Interpreting Race in Public: Collaborations Between Historical Archaeologists and Public Historians
Author(s): Modupe Labode
Public historians and historical archaeologists often share goals of communicating knowledge about the past with the non-specialist public. However, public historians and historical archaeologists rarely collaborate or communicate with one another about their approaches to stakeholders and the past. To indicate how such collaborations enhance public interpretations of history, I will first briefly describe my experiences, as a public historian, of working with historical archaeologists on projects interpreting Native American and African American history. I will then discuss practical, institutional, and disciplinary factors that facilitate or constrain such collaboration. My presentation will conclude with my observations about how these interdisciplinary collaborations complicate and enrich public interpretations of race and have the potential to counter racially-biased narratives.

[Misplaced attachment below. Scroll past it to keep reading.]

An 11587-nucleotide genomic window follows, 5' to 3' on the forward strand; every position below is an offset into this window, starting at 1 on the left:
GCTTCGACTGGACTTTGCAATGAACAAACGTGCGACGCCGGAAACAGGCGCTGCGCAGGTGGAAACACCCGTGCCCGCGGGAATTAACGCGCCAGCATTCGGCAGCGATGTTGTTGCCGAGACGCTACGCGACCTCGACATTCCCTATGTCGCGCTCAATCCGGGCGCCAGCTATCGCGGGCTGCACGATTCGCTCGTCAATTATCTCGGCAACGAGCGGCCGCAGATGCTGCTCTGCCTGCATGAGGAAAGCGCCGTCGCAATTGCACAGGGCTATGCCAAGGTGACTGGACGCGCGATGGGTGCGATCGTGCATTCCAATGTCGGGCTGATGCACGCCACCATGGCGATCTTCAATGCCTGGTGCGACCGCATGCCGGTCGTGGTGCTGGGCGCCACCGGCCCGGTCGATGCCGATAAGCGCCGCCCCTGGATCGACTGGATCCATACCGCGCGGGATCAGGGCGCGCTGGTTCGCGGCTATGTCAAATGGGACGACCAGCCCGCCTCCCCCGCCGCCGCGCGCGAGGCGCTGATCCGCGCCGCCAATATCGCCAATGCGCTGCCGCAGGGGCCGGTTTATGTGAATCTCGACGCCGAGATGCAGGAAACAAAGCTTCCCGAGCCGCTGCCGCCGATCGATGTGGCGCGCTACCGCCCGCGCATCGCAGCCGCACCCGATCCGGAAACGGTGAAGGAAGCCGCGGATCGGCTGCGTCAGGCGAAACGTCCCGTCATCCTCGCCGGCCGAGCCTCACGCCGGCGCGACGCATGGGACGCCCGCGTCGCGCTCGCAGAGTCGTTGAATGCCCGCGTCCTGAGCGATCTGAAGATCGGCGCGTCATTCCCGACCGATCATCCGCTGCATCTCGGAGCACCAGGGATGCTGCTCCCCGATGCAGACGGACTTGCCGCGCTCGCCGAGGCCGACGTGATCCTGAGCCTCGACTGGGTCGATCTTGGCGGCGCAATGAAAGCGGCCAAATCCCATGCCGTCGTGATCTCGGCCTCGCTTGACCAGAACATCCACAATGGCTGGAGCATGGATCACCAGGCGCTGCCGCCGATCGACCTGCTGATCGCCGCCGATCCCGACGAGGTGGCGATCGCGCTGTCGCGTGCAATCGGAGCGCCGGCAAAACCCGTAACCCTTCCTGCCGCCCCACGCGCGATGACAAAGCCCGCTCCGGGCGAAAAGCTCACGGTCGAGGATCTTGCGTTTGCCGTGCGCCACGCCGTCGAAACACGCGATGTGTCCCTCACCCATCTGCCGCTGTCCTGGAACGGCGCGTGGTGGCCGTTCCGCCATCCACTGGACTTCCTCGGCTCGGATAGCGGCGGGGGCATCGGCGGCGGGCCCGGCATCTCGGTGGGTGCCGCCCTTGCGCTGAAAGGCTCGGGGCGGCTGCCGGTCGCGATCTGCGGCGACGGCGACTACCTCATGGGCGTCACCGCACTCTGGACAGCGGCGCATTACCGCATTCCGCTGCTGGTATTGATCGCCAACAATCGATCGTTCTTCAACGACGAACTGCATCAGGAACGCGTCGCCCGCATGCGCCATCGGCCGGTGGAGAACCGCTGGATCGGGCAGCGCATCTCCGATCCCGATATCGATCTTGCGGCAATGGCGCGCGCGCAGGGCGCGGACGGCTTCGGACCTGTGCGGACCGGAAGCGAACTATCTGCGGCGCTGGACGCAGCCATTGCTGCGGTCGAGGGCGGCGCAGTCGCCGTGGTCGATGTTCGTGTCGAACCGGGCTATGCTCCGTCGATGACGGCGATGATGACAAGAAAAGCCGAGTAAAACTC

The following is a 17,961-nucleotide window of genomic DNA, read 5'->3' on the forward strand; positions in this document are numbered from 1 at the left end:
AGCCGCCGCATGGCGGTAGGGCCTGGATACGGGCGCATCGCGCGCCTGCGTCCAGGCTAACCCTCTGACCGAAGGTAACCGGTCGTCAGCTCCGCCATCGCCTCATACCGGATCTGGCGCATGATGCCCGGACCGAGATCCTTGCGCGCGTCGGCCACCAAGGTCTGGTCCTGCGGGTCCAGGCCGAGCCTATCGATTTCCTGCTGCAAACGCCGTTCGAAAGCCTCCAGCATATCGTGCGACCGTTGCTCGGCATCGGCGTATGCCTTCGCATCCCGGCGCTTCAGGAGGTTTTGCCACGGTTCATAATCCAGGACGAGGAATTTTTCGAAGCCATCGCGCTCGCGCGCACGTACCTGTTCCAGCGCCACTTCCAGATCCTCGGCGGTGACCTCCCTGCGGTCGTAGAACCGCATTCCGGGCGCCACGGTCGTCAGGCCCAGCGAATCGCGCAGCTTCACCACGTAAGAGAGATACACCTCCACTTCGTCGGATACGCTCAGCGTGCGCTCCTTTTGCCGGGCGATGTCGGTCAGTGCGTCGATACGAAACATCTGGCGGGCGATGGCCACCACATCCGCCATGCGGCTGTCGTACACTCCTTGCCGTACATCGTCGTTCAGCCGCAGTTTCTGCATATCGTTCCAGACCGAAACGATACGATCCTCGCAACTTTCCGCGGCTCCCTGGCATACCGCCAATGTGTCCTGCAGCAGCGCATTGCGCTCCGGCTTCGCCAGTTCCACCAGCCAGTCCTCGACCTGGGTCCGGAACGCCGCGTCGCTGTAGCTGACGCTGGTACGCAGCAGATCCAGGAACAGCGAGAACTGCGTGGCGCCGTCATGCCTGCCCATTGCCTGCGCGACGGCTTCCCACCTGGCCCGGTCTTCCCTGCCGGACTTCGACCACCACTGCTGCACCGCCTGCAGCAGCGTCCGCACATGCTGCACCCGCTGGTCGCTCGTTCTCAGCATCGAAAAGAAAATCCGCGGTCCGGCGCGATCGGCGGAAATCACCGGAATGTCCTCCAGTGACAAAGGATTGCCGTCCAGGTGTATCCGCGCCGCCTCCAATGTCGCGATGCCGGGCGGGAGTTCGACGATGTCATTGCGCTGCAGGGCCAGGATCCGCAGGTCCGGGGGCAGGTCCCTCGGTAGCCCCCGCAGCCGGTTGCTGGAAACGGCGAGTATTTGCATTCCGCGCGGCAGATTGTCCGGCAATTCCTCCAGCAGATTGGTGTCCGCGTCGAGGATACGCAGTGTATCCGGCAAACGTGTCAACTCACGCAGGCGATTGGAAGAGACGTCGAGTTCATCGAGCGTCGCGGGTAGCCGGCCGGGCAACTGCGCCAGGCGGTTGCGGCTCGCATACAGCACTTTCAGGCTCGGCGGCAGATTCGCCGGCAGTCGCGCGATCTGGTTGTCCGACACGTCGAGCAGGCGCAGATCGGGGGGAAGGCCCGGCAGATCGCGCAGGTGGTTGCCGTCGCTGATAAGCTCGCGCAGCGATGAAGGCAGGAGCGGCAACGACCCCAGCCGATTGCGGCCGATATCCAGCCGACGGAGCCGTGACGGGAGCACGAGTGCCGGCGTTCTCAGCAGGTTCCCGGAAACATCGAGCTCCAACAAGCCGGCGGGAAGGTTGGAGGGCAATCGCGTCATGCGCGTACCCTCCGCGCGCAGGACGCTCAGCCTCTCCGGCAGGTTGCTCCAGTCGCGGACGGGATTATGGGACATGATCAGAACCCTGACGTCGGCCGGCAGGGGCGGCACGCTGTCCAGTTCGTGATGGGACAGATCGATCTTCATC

Cite this Record
Interpreting Race in Public: Collaborations Between Historical Archaeologists and Public Historians. Modupe Labode. Presented at Society for Historical Archaeology, Seattle, Washington. 2015 ( tDAR id: 433837)
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